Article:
- Paper report
Genome Biology volume 1, Article number: reports0075 (2000)
Motor neuron identity and target selection are primarily genetically controlled.
Significance and context
Different subtypes of motor neurons not only display characteristic properties of cell migration and axon guidance, but also express unique combinations of LIM homeodomain transcription factors that may act as intrinsic regulators of these processes. For example, the MMCm (medial half of the median motor column) motor neurons, which innervate axial muscles and express the LIM genes Isl1, Lhx3 and others, occupy a ventral position in the spinal cord and project axons to axial muscles. However, the PGC (preganglionic motor column) motor neurons, which do not express Lhx3, migrate to settle along the intermediolateral edge of the spinal cord and project axons onto sympathetic neurons.
Although studies have shown that displaced motor neurons project to the appropriate targets, the axons of neurons in a completely novel environment often passively follow the axonal pathways in that region. It is therefore apparent that both intrinsic and extrinsic mechanisms contribute to proper motor neuron connectivity, but little is known about their relative contributions in controlling target selection. Sharma et al. show that forcing all motor neurons to express the MMCm-specific LIM gene Lhx3 is sufficient to convert their cell migration, gene-expression profile, and axonal projections to that of the MMCm subtype of motor neurons. Despite the strong correlation between LIM gene expression and motor neuron identity, elevated occupancy of the MMCm axonal pathway can override the genetic program, causing some Lhx3-expressing axons to project to other targets. This suggests that environmental factors may also regulate target selection.
The authors converted all motor neurons to an axial-muscle-innervating MMCm identity by ectopically expressing Lhx3 under the control of a pan-motor-neuronal promoter in a transgenic mouse line. In these ectopic Lhx3-expressing embryos, Lhx4, another LIM gene normally found only in MMCm motor neurons, was expressed by all motor neurons. Likewise, markers for other motor neuron subtypes were downregulated. These results provide strong evidence that Lhx3 expression is sufficient to drive all motor neurons to display the molecular attributes of MMCm cells.
Motor neurons that normally do not express Lhx3 and do not reside in a ventral position in the spinal cord, such as the PGC neurons, did so in ectopic Lhx3-expressing embryos. The PGC motor neurons failed to migrate to the intermediolateral edge of the spinal cord, and instead were found intermingled with MMCm motor neurons, consistent with the notion that Lhx3 expression confers the MMCm identity.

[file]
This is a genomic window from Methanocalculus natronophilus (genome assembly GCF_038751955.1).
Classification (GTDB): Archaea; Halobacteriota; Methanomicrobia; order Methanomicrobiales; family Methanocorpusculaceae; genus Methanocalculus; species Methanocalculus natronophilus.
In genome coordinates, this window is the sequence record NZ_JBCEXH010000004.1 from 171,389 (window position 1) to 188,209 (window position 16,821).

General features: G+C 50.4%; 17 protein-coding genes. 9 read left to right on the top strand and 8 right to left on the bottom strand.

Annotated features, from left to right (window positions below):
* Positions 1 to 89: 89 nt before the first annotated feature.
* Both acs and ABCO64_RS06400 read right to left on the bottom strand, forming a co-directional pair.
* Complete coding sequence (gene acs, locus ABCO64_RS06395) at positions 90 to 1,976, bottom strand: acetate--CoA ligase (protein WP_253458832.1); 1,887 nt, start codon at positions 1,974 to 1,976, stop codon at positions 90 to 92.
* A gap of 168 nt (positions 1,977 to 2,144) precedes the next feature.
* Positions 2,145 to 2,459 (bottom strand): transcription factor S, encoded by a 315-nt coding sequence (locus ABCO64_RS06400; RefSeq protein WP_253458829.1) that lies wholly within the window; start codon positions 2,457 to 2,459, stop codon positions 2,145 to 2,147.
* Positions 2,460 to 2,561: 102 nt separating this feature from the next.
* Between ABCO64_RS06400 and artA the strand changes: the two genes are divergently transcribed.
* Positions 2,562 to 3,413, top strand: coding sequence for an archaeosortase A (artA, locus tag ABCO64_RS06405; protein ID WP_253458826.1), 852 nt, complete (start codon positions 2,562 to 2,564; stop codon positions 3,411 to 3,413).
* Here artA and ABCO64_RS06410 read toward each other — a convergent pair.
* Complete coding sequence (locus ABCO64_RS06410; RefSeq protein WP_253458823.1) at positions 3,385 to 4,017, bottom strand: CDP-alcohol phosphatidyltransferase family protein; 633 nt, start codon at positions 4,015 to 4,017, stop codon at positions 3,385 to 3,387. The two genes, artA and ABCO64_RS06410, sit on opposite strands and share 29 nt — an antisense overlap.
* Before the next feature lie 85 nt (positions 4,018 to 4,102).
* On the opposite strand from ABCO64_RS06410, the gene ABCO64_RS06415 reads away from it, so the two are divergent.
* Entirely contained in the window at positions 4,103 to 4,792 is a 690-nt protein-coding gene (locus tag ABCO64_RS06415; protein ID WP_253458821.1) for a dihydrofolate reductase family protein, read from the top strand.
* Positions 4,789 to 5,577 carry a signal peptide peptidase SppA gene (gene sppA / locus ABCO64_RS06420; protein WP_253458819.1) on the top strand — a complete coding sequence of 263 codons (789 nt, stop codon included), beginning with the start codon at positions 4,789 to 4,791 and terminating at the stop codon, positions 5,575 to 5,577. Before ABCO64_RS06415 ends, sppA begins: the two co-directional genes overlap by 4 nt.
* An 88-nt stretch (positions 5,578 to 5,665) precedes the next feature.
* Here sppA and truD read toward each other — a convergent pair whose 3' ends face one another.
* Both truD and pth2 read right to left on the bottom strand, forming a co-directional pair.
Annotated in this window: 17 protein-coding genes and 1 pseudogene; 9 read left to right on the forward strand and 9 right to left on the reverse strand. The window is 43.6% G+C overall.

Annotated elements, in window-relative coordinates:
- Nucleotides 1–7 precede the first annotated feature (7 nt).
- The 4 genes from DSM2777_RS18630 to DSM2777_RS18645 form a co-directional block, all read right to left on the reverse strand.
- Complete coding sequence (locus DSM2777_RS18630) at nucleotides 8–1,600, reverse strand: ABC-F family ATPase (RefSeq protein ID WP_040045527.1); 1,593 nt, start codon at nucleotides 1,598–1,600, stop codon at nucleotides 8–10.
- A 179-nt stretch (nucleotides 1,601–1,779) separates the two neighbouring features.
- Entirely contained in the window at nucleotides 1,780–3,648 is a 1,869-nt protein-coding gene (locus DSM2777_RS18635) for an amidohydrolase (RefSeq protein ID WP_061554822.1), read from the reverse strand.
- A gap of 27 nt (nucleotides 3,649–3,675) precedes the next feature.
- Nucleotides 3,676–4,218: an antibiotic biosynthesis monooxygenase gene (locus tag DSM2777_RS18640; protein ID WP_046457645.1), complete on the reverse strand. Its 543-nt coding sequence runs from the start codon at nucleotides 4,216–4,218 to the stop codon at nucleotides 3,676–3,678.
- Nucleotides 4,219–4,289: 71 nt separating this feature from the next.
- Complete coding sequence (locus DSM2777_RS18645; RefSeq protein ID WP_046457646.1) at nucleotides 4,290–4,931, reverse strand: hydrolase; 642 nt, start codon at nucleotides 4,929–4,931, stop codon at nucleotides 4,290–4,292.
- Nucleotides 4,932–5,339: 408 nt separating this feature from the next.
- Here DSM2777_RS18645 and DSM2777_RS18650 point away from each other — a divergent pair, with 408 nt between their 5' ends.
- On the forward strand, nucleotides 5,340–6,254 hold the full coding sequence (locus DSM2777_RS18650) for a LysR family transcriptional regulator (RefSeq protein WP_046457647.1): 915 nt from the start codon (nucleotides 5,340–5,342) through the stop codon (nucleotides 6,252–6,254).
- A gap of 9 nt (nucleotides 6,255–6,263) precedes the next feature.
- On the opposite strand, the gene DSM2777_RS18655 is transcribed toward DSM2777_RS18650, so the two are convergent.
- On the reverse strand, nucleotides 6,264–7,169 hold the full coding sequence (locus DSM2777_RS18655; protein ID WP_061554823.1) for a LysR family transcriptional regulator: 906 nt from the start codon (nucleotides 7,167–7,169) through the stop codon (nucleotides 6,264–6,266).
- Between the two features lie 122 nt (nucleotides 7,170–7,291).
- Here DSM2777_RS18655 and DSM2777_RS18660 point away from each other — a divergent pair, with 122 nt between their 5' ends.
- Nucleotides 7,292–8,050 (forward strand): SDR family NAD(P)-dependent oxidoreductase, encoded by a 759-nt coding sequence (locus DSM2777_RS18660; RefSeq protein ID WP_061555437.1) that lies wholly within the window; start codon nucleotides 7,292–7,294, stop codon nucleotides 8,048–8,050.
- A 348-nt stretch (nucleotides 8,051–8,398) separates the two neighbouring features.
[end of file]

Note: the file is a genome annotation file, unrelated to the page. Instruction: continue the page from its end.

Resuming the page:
Finally, the authors examined the axonal trajectories of motor neurons in embryos expressing ectopic Lhx3. They predicted that all of the neurons would project to axial muscles, the target of the MMCm neurons. However, while most of the axons did innervate axial muscles, some followed the normal pathway to sympathetic neurons. This suggested that either the altered genetic program in these motor neurons is insufficient to direct all axons to axial muscles, or that some extrinsic mechanism limited axial muscle innervation. The authors tested these possibilities by creating lines of mice that contained different mixtures of wild-type and ectopic Lhx3-expressing motor neurons. These chimeric embryos were then analyzed for the number of Lhx3-positive axons that did not innervate axial muscles. Interestingly, the number of neurons that did not project to axial muscles increased as the number of Lhx3-positive neurons in the chimera increased, suggesting that elevated occupancy of the axial pathway influences the trajectories of other motor neurons that would otherwise project to the same target. This shunting of axons from heavily innervated axial targets reveals an epigenetic interaction that is capable of overriding the genetic program in these neurons.
The authors conclude that the genetic program of a motor neuron is critical for the regulation of its migration and target selection. However, it is not the sole determinant, as an axonal pathway that has reached a threshold occupancy is by-passed by axons of motor neurons that would normally project there. They speculate that this 'exclusion' mechanism acts as a barrier to prevent inappropriate axons from entering, and may cooperate with axon guidance receptors to achieve specific motor neuron-target connections, increasing pathfinding fidelity.
The results show that LIM homeodomain transcription factors regulate the development of the proper topology of motor neuron subtypes in the vertebrate spinal cord by coordinately controlling cell migration and axon guidance. Thus, the decision to express specific LIM genes and downregulate others is a crucial step in motor neuron specification. Although this conclusion may have been anticipated, what was unexpected was the ability of an axon's environment to override the genetic program laid out by LIM genes. These findings support the notion that motor neurons use an intrinsic mechanism as a primary means of dictating identity, and both intrinsic and extrinsic mechanisms to regulate target specificity. These studies provide a compelling insight into the means by which the combinatorial expression of genes influences neuronal fate.
Table of links
Sharma K, Leonard AE, Lettieri K, Pfaff SL: Genetic and epigenetic mechanisms contribute to motor neuron pathfinding. Nature. 2000, 406: 515-519. 0028-0836